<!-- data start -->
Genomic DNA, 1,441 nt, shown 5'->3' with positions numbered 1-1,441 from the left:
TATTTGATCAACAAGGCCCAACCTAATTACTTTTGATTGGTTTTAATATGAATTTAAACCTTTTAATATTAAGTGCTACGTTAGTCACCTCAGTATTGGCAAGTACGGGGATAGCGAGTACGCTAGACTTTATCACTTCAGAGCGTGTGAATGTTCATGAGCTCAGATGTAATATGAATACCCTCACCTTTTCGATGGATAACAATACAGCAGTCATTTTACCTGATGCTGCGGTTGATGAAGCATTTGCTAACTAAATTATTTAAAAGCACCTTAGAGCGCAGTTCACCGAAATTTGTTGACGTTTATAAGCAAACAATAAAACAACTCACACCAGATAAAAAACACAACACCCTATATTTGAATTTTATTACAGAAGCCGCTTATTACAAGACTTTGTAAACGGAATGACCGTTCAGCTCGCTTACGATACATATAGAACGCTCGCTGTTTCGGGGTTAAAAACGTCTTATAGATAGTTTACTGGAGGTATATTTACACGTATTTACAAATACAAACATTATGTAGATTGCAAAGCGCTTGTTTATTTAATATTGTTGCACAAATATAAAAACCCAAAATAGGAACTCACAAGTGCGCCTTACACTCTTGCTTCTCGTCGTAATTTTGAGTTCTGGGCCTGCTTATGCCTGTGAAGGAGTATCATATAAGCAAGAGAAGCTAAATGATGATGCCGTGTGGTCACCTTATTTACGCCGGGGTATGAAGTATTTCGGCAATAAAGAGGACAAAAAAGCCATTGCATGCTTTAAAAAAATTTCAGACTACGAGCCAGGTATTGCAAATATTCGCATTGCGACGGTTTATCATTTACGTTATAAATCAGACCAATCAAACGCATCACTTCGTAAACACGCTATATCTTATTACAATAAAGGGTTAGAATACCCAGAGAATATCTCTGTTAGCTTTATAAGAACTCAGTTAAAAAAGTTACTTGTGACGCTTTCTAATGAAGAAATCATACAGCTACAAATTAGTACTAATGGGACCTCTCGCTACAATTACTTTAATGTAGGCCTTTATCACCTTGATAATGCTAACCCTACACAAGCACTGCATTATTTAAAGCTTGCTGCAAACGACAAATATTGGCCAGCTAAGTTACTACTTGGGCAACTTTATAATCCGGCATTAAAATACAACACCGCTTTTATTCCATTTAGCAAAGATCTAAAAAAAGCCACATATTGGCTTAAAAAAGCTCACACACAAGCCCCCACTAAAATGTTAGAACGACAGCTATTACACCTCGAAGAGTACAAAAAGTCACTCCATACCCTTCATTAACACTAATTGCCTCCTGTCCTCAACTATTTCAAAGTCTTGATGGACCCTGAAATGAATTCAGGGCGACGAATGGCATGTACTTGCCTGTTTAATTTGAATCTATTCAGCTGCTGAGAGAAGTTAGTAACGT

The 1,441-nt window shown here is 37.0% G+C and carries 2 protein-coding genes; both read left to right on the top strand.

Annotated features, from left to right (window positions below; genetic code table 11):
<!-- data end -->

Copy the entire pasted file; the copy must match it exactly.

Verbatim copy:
Genomic DNA, 1,441 nt, shown 5'->3' with positions numbered 1-1,441 from the left:
TATTTGATCAACAAGGCCCAACCTAATTACTTTTGATTGGTTTTAATATGAATTTAAACCTTTTAATATTAAGTGCTACGTTAGTCACCTCAGTATTGGCAAGTACGGGGATAGCGAGTACGCTAGACTTTATCACTTCAGAGCGTGTGAATGTTCATGAGCTCAGATGTAATATGAATACCCTCACCTTTTCGATGGATAACAATACAGCAGTCATTTTACCTGATGCTGCGGTTGATGAAGCATTTGCTAACTAAATTATTTAAAAGCACCTTAGAGCGCAGTTCACCGAAATTTGTTGACGTTTATAAGCAAACAATAAAACAACTCACACCAGATAAAAAACACAACACCCTATATTTGAATTTTATTACAGAAGCCGCTTATTACAAGACTTTGTAAACGGAATGACCGTTCAGCTCGCTTACGATACATATAGAACGCTCGCTGTTTCGGGGTTAAAAACGTCTTATAGATAGTTTACTGGAGGTATATTTACACGTATTTACAAATACAAACATTATGTAGATTGCAAAGCGCTTGTTTATTTAATATTGTTGCACAAATATAAAAACCCAAAATAGGAACTCACAAGTGCGCCTTACACTCTTGCTTCTCGTCGTAATTTTGAGTTCTGGGCCTGCTTATGCCTGTGAAGGAGTATCATATAAGCAAGAGAAGCTAAATGATGATGCCGTGTGGTCACCTTATTTACGCCGGGGTATGAAGTATTTCGGCAATAAAGAGGACAAAAAAGCCATTGCATGCTTTAAAAAAATTTCAGACTACGAGCCAGGTATTGCAAATATTCGCATTGCGACGGTTTATCATTTACGTTATAAATCAGACCAATCAAACGCATCACTTCGTAAACACGCTATATCTTATTACAATAAAGGGTTAGAATACCCAGAGAATATCTCTGTTAGCTTTATAAGAACTCAGTTAAAAAAGTTACTTGTGACGCTTTCTAATGAAGAAATCATACAGCTACAAATTAGTACTAATGGGACCTCTCGCTACAATTACTTTAATGTAGGCCTTTATCACCTTGATAATGCTAACCCTACACAAGCACTGCATTATTTAAAGCTTGCTGCAAACGACAAATATTGGCCAGCTAAGTTACTACTTGGGCAACTTTATAATCCGGCATTAAAATACAACACCGCTTTTATTCCATTTAGCAAAGATCTAAAAAAAGCCACATATTGGCTTAAAAAAGCTCACACACAAGCCCCCACTAAAATGTTAGAACGACAGCTATTACACCTCGAAGAGTACAAAAAGTCACTCCATACCCTTCATTAACACTAATTGCCTCCTGTCCTCAACTATTTCAAAGTCTTGATGGACCCTGAAATGAATTCAGGGCGACGAATGGCATGTACTTGCCTGTTTAATTTGAATCTATTCAGCTGCTGAGAGAAGTTAGTAACGT

The 1,441-nt window shown here is 37.0% G+C and carries 2 protein-coding genes; both read left to right on the top strand.

Annotated features, from left to right (window positions below; genetic code table 11):